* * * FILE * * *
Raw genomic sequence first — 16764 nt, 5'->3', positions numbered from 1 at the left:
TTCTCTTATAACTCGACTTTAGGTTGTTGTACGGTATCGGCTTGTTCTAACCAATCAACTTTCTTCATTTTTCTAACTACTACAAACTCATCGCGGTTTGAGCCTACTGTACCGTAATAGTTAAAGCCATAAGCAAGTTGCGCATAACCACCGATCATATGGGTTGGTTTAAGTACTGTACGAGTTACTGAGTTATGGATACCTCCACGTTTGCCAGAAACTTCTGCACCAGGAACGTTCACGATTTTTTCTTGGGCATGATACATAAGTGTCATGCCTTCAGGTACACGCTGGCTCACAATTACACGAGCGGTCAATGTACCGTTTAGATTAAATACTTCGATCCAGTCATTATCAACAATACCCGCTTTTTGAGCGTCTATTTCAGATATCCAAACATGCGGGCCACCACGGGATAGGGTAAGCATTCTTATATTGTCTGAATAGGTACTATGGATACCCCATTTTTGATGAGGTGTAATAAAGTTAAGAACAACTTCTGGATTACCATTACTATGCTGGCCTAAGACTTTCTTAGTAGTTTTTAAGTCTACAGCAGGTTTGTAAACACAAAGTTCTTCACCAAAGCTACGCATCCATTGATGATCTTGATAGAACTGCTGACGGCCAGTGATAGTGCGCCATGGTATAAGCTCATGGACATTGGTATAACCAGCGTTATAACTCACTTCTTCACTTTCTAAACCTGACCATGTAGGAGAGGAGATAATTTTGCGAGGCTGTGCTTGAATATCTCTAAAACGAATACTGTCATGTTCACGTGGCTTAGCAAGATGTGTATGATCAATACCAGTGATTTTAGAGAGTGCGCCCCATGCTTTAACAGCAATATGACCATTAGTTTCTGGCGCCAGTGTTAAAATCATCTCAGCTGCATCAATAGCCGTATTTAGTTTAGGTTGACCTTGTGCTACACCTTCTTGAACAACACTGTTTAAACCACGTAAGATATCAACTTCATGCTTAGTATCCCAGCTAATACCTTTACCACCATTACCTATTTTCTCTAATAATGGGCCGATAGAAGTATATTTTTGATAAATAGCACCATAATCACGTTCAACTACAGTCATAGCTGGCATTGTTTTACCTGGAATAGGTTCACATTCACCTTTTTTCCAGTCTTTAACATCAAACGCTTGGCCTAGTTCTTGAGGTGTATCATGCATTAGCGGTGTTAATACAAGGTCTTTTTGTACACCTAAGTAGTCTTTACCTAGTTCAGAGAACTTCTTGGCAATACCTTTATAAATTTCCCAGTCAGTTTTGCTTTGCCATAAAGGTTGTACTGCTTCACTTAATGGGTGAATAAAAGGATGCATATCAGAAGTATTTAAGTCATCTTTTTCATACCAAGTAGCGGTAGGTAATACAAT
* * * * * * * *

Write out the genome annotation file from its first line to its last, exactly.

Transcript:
Raw genomic sequence first — 16764 nt, 5'->3', positions numbered from 1 at the left:
TTCTCTTATAACTCGACTTTAGGTTGTTGTACGGTATCGGCTTGTTCTAACCAATCAACTTTCTTCATTTTTCTAACTACTACAAACTCATCGCGGTTTGAGCCTACTGTACCGTAATAGTTAAAGCCATAAGCAAGTTGCGCATAACCACCGATCATATGGGTTGGTTTAAGTACTGTACGAGTTACTGAGTTATGGATACCTCCACGTTTGCCAGAAACTTCTGCACCAGGAACGTTCACGATTTTTTCTTGGGCATGATACATAAGTGTCATGCCTTCAGGTACACGCTGGCTCACAATTACACGAGCGGTCAATGTACCGTTTAGATTAAATACTTCGATCCAGTCATTATCAACAATACCCGCTTTTTGAGCGTCTATTTCAGATATCCAAACATGCGGGCCACCACGGGATAGGGTAAGCATTCTTATATTGTCTGAATAGGTACTATGGATACCCCATTTTTGATGAGGTGTAATAAAGTTAAGAACAACTTCTGGATTACCATTACTATGCTGGCCTAAGACTTTCTTAGTAGTTTTTAAGTCTACAGCAGGTTTGTAAACACAAAGTTCTTCACCAAAGCTACGCATCCATTGATGATCTTGATAGAACTGCTGACGGCCAGTGATAGTGCGCCATGGTATAAGCTCATGGACATTGGTATAACCAGCGTTATAACTCACTTCTTCACTTTCTAAACCTGACCATGTAGGAGAGGAGATAATTTTGCGAGGCTGTGCTTGAATATCTCTAAAACGAATACTGTCATGTTCACGTGGCTTAGCAAGATGTGTATGATCAATACCAGTGATTTTAGAGAGTGCGCCCCATGCTTTAACAGCAATATGACCATTAGTTTCTGGCGCCAGTGTTAAAATCATCTCAGCTGCATCAATAGCCGTATTTAGTTTAGGTTGACCTTGTGCTACACCTTCTTGAACAACACTGTTTAAACCACGTAAGATATCAACTTCATGCTTAGTATCCCAGCTAATACCTTTACCACCATTACCTATTTTCTCTAATAATGGGCCGATAGAAGTATATTTTTGATAAATAGCACCATAATCACGTTCAACTACAGTCATAGCTGGCATTGTTTTACCTGGAATAGGTTCACATTCACCTTTTTTCCAGTCTTTAACATCAAACGCTTGGCCTAGTTCTTGAGGTGTATCATGCATTAGCGGTGTTAATACAAGGTCTTTTTGTACACCTAAGTAGTCTTTACCTAGTTCAGAGAACTTCTTGGCAATACCTTTATAAATTTCCCAGTCAGTTTTGCTTTGCCATAAAGGTTGTACTGCTTCACTTAATGGGTGAATAAAAGGATGCATATCAGAAGTATTTAAGTCATCTTTTTCATACCAAGTAGCGGTAGGTAATACAAT